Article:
Their goal was a half marathon in every state.They did it. What's next?

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Courtesy Cheryl and Joe Biesiada
Cheryl and Joe Biesiada, feeling emotional after completing their goal of running a half marathon in every state plus Washington, D.C. This was at the Anchorage RunFest, Aug. 22, 2021.

Cheryl and Joe Biesiada of Springfield were both euphoric crossing the finish line at the Anchorage RunFest half marathon on Aug. 22, achieving their goal of running a half marathon in every state plus Washington, D.C. Thanks to cooler weather, Cheryl ran one of her best races of the year. With a surge of energy, she passed people from the halfway point to the finish line. Finishing ahead of Joe, she shared his joy when he crossed the finish. Cheryl placed third in her age group with a time of 2:00:07.

Cheryl and Joe have been pursuing this goal together since 2016, although they don't run at the same pace, don't run together during races and train separately. In 2017 they told Illinois Times they planned to complete a half marathon in all 50 states by the time Joe turned 70. (See December 2017 Capital City Senior). At that time, Joe had checked off 24 states and Cheryl 25. They intended to make Alaska their 50th state in August 2020. The pandemic delayed their plans by a year. In spite of adding only one new state in 2020, they completed their quest a month before Joe turned 71.

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Courtesy Cheryl and Joe Biesiada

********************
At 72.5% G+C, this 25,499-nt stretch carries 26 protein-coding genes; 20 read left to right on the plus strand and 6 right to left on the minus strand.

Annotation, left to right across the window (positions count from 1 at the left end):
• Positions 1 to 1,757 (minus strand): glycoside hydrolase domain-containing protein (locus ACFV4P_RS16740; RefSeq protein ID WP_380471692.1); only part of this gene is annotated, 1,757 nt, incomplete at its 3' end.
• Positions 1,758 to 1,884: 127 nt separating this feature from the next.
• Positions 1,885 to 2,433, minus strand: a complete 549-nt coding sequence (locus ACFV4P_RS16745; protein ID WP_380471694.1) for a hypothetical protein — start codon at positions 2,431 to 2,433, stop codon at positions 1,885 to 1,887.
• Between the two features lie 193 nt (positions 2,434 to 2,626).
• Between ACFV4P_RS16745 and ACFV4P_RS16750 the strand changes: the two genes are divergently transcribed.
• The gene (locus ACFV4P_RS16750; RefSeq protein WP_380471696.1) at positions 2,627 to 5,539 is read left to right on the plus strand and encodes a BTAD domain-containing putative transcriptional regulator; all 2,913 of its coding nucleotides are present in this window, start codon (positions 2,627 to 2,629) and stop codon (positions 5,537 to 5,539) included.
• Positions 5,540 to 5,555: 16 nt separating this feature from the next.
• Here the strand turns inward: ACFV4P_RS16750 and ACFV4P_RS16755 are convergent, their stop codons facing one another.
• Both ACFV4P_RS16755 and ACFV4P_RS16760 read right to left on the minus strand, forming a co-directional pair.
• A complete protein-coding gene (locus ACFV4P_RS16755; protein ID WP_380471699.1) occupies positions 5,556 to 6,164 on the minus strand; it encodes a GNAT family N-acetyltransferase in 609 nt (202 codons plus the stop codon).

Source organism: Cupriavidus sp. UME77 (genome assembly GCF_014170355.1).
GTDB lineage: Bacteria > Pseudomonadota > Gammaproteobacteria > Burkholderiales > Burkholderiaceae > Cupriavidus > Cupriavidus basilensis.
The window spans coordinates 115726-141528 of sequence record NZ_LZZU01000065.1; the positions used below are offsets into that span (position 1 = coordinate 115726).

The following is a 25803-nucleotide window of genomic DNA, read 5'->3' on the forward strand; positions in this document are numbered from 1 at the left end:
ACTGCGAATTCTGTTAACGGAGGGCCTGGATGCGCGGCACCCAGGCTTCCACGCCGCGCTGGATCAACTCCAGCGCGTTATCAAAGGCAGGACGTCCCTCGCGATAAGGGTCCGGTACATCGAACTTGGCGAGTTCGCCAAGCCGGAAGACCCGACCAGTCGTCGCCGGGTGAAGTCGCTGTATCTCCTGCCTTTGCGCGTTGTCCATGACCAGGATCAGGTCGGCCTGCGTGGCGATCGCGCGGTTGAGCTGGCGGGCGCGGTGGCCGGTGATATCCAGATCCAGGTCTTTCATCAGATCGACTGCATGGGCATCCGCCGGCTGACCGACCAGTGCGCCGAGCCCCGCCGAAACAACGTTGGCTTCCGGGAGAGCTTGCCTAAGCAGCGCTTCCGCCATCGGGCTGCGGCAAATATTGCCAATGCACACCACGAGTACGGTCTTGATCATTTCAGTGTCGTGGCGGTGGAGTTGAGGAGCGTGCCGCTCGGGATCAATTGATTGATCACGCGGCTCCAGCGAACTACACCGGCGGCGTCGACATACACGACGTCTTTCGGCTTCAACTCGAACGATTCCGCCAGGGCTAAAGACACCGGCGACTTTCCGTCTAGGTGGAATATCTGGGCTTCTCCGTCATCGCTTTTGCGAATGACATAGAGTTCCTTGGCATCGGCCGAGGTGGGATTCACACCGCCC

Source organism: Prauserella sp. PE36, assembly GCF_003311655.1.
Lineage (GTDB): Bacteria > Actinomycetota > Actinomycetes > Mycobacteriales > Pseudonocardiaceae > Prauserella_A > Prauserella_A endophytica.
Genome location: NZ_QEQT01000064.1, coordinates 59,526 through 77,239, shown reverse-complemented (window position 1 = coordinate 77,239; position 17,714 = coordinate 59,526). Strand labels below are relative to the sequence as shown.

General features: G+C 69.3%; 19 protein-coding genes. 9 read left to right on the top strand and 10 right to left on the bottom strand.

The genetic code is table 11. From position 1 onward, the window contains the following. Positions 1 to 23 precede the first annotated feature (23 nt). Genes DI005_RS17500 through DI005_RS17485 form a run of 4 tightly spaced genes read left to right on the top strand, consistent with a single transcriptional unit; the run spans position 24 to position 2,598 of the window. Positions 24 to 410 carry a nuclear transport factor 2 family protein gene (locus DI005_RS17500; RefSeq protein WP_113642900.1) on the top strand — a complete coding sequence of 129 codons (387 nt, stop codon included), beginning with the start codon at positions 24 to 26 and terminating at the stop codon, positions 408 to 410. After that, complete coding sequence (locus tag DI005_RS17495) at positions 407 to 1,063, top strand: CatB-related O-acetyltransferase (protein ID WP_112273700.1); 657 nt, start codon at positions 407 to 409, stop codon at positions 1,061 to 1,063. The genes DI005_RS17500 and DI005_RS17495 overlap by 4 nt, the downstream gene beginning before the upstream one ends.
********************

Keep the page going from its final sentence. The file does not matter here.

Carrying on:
Cheryl and Joe Biesiada receiving their 50-state half marathon awards at the 50 States Half Marathon Club annual meetup race, the Revel Big Cottonwood Half Marathon in Utah on Sept. 11, 2021. Cheryl planned her races to make this her 100th half marathon. Cheryl chose the cup for both her 50 states and 100 half marathons awards; Joe chose the crystal award for his 50 states award.

One benefit of turning 70 is that the competition diminishes in the 70-99 age group. Joe ran the Springfield half marathon in October, placing first in his age group, finishing in just under three hours. He has knee issues due to arthritis and isn't committed to running more half marathons. He will continue to run/walk with a group of local guys who call themselves The Flying Turtles. Joe's new goal is to golf in every state. Cheryl, 63, intends to keep running as long as her body holds out. "There are so many races on my bucket list," said Cheryl. "It is nice to do the races I want to run and not worry about what state they are in." She plans to run 15 or more half marathons in 2022, including the Avenue of the Giants among the redwoods in California and the Yosemite Vacation Race.

Due to the pandemic, Utah was their only new state in 2020. They ran the Zion Vacation Race in February, just as the pandemic was unfolding. That was Joe's only half in 2020. Cheryl retired from SIU School of Medicine in May 2020 and needed something to keep her busy. She started running before Joe and had already set an additional goal of running 100 half marathons. She and a friend found races within driving distance, and Cheryl added nine races towards her goal between September and December 2020.

Cheryl and Joe enjoy the camaraderie and motivation of the 50 States Half Marathon Club. They are somewhat unusual for the group. For many couples, one person is the runner and the other their supporter. The annual meetup race for the 50 States Club was the Revel Big Cottonwood in Utah on Sept. 11, 2021. There Joe and Cheryl received their official 50 states half marathon awards. That is also where Cheryl ran her 100th half marathon, her 13th in 2021.